Many people drink green tea for health reasons, and it's no wonder. This beverage is a superstar when it comes to antioxidant levels, and is being studied for its potentially curative properties on multiple health concerns, whether it's staving off the aging process or fighting cancer.
If you really want to up the ante, it's time to consider switching from green tea to matcha. Now, matcha is still green tea, but it's the entire leaf of camellia sinensis that's been ground up, as opposed to the brew created from steeping the tea leaves in hot or cold water. So when you drink matcha, you're actually ingesting the entire green tea leaf.
In fact, matcha means "powdered tea." Farmers cover the plants during part of the growing season to create thinner, better-tasting leaves. The most tender inner leaves of the plant are hand-picked, steamed, and aged to create a deeper flavor. They retain more nutritional benefits because they're less processed than regular green tea leaves.
There are different grades of matcha tea (including types meant for cooking and for tea ceremonies), but it can get a little complicated. For beginners, just remember that there is usucha, which has a thinner consistency, and koicha, which is a lot thicker. If you're not used to matcha, try usucha first.
While most scientific studies have focused on more commonly known varieties of green tea, a 2003 study led by University of Colorado chemistry professor David Weiss focused specifically on matcha and found that it had 137 times the amount of ECGCs (epigallocatechin gallate) found in a common supermarket brand of bagged green tea.
ECGCs are the potent antioxidant in green tea that have been linked to everything from weight loss to cancer prevention.
Meanwhile, a 2009 study led by Noriko Yamabe at the University of Toyama in Japan used matcha to treat rats with type 2 diabetes. The rats experienced a decrease in their blood sugar, cholesterol levels, and "bad" blood fats. The matcha also protected the subjects against liver and kidney damage.
One reason matcha isn't well known to most Western tea drinkers is because it was never meant for common consumption. Matcha was originally cultivated by Zen monks and then adopted for use in the traditional Japanese tea ceremony called "Chado," or "The Way of Tea."
So matcha can seem a little scary at first—do you really need a matcha-specific whisk, a special cup, and a deep understanding of the Zen behind matcha to drink the stuff?
No (although all those things are nice to have). Once you understand the process, making matcha is quite simple.
You can use a small metal whisk if you don't want to buy special equipment at first. Then you just need a medium-sized ceramic bowl, hot water, and good quality matcha.
Sift about half a teaspoon of matcha into the bowl. Use the whisk to break up the clumps first so the matcha is as smooth as possible. The water should be 175°F—in other words, not boiling. If it reaches a full boil, let it cool off for a minute and a half before pouring.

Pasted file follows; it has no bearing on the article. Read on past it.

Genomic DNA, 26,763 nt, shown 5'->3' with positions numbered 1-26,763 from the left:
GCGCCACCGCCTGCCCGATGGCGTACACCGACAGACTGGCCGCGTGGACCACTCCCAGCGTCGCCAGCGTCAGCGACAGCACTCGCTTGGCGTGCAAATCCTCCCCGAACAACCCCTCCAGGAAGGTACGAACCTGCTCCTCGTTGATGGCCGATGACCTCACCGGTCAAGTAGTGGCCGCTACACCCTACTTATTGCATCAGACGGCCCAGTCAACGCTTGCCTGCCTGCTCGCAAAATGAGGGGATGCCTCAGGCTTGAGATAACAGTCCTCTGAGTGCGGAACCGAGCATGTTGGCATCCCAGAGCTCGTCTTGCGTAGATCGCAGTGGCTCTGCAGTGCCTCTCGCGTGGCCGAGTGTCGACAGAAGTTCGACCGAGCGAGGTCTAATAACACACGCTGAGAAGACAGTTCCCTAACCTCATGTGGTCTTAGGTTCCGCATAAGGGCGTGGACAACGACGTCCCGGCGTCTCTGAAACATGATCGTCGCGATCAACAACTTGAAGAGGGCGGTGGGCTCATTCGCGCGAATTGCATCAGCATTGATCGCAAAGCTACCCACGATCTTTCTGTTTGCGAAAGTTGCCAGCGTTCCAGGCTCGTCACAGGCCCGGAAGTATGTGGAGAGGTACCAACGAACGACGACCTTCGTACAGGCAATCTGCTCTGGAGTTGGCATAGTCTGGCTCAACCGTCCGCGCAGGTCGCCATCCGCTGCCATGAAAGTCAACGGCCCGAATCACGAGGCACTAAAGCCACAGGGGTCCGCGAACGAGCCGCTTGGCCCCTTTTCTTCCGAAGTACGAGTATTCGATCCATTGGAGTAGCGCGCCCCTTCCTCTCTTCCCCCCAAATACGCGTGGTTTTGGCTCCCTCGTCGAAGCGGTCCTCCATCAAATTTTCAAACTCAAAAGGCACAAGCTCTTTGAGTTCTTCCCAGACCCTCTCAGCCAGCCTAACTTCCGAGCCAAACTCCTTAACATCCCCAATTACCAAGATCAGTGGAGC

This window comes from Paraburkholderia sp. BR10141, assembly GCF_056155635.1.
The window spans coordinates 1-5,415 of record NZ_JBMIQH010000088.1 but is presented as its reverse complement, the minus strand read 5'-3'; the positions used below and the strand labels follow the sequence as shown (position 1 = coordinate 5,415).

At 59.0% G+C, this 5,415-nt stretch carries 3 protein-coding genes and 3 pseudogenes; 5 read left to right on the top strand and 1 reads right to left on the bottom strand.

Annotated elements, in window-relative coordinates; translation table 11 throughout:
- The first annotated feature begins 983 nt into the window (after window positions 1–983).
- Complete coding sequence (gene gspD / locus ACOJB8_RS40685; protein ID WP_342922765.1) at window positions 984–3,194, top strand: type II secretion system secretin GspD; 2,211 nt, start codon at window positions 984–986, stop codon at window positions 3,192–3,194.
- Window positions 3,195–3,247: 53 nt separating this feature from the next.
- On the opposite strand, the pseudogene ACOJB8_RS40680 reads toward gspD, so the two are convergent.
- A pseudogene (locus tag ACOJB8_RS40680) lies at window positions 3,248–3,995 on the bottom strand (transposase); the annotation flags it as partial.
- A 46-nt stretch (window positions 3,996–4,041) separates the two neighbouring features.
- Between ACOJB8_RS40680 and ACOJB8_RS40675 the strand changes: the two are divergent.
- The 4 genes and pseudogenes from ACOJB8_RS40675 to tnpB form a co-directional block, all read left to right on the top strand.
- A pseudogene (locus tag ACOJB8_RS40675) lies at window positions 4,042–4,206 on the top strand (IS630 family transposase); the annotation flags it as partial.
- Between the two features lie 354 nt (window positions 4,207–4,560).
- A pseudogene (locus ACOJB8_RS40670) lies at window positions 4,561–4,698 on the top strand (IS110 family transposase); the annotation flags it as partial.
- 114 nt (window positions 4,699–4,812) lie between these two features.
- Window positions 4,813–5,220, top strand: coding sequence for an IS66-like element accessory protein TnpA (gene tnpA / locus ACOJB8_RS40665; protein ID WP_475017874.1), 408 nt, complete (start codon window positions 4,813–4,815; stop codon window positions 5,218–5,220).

Next, add a small amount of water—only an ounce or two. Then use the whisk to briskly stir in a "W" shaped pattern for about ten seconds. You want the matcha to appear smooth and creamy and slightly thick.
Into the Gloss has a good instructional video on the process:
Then sip it and enjoy. Matcha is sweet and has a stronger, grassy taste than regular ol' green tea. It has complex aftertastes, some of which can veer towards an umami-like savoriness, depending on the variety you get.
To me, matcha has undertones of hay and (don't laugh) sunshine. Although I'm far from understanding the full intricacies of the tea ceremony, I like to sip my matcha in a quiet place if possible, and contemplate my day.
Just keep in mind that the tea particles never fully dissolve. If you set your matcha down for a few minutes, it will separate and require more whisking.
Good news: if you don't want to bother with the hot water and the whisking, you can use the cold brew method. Just add the amount of matcha you prefer to cold water in a container with a lid. Then shake that mother until it's a rich, bright-green liquid. As with the hot version, the tea particles will settle if left to sit for a few minutes, so remember to shake it again if you put the bottle down.
While matcha is traditionally served solo, you've probably seen latte versions served at higher end cafes. If you're someone who isn't fond of the taste of green tea but wants the benefits, this might be a good way to introduce it into your routine. The good news is you can easily make a matcha latte at home.
Just follow the instructions for hot matcha above, with a couple of changes: after you pour the matcha into your cup, add a teaspoon or two of warm water to make it into a lump-free paste. Then add hot frothed milk to taste. You can also add sweetener if you like.
Remember, while matcha is extraordinarily good for you, it does contain caffeine. If you're sensitive to the stimulant, limit yourself to one cup or two per day. Some sources say it has 70 milligrams of caffeine, but that's per 8 ounce cup. Usually most servings are much smaller than that (or should be).